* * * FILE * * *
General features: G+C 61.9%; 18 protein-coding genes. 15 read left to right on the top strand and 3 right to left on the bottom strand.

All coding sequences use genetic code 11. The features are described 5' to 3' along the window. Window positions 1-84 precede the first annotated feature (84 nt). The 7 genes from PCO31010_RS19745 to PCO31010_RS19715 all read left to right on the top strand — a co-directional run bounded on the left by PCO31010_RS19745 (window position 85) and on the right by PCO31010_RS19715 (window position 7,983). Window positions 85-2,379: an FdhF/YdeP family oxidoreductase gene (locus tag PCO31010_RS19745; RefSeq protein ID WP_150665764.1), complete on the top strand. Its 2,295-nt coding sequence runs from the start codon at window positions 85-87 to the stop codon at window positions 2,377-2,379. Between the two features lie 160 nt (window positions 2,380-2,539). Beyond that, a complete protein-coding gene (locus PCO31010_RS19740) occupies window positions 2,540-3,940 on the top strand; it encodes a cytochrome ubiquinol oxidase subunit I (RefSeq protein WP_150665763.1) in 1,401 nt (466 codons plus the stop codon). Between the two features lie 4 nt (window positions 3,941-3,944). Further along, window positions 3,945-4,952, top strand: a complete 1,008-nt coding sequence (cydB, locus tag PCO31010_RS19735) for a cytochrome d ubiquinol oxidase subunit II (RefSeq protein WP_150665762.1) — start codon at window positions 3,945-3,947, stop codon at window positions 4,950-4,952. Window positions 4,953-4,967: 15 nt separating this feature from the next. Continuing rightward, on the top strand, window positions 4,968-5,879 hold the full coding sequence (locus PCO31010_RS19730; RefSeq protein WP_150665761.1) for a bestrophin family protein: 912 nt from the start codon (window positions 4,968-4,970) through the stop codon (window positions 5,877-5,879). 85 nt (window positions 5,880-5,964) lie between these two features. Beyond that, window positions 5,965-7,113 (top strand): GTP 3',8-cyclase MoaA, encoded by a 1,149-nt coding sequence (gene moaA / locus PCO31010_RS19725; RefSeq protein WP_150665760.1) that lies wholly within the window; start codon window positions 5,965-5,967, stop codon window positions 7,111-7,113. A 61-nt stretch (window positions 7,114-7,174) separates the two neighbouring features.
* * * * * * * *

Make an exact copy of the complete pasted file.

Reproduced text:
General features: G+C 61.9%; 18 protein-coding genes. 15 read left to right on the top strand and 3 right to left on the bottom strand.

All coding sequences use genetic code 11. The features are described 5' to 3' along the window. Window positions 1-84 precede the first annotated feature (84 nt). The 7 genes from PCO31010_RS19745 to PCO31010_RS19715 all read left to right on the top strand — a co-directional run bounded on the left by PCO31010_RS19745 (window position 85) and on the right by PCO31010_RS19715 (window position 7,983). Window positions 85-2,379: an FdhF/YdeP family oxidoreductase gene (locus tag PCO31010_RS19745; RefSeq protein ID WP_150665764.1), complete on the top strand. Its 2,295-nt coding sequence runs from the start codon at window positions 85-87 to the stop codon at window positions 2,377-2,379. Between the two features lie 160 nt (window positions 2,380-2,539). Beyond that, a complete protein-coding gene (locus PCO31010_RS19740) occupies window positions 2,540-3,940 on the top strand; it encodes a cytochrome ubiquinol oxidase subunit I (RefSeq protein WP_150665763.1) in 1,401 nt (466 codons plus the stop codon). Between the two features lie 4 nt (window positions 3,941-3,944). Further along, window positions 3,945-4,952, top strand: a complete 1,008-nt coding sequence (cydB, locus tag PCO31010_RS19735) for a cytochrome d ubiquinol oxidase subunit II (RefSeq protein WP_150665762.1) — start codon at window positions 3,945-3,947, stop codon at window positions 4,950-4,952. Window positions 4,953-4,967: 15 nt separating this feature from the next. Continuing rightward, on the top strand, window positions 4,968-5,879 hold the full coding sequence (locus PCO31010_RS19730; RefSeq protein WP_150665761.1) for a bestrophin family protein: 912 nt from the start codon (window positions 4,968-4,970) through the stop codon (window positions 5,877-5,879). 85 nt (window positions 5,880-5,964) lie between these two features. Beyond that, window positions 5,965-7,113 (top strand): GTP 3',8-cyclase MoaA, encoded by a 1,149-nt coding sequence (gene moaA / locus PCO31010_RS19725; RefSeq protein WP_150665760.1) that lies wholly within the window; start codon window positions 5,965-5,967, stop codon window positions 7,111-7,113. A 61-nt stretch (window positions 7,114-7,174) separates the two neighbouring features.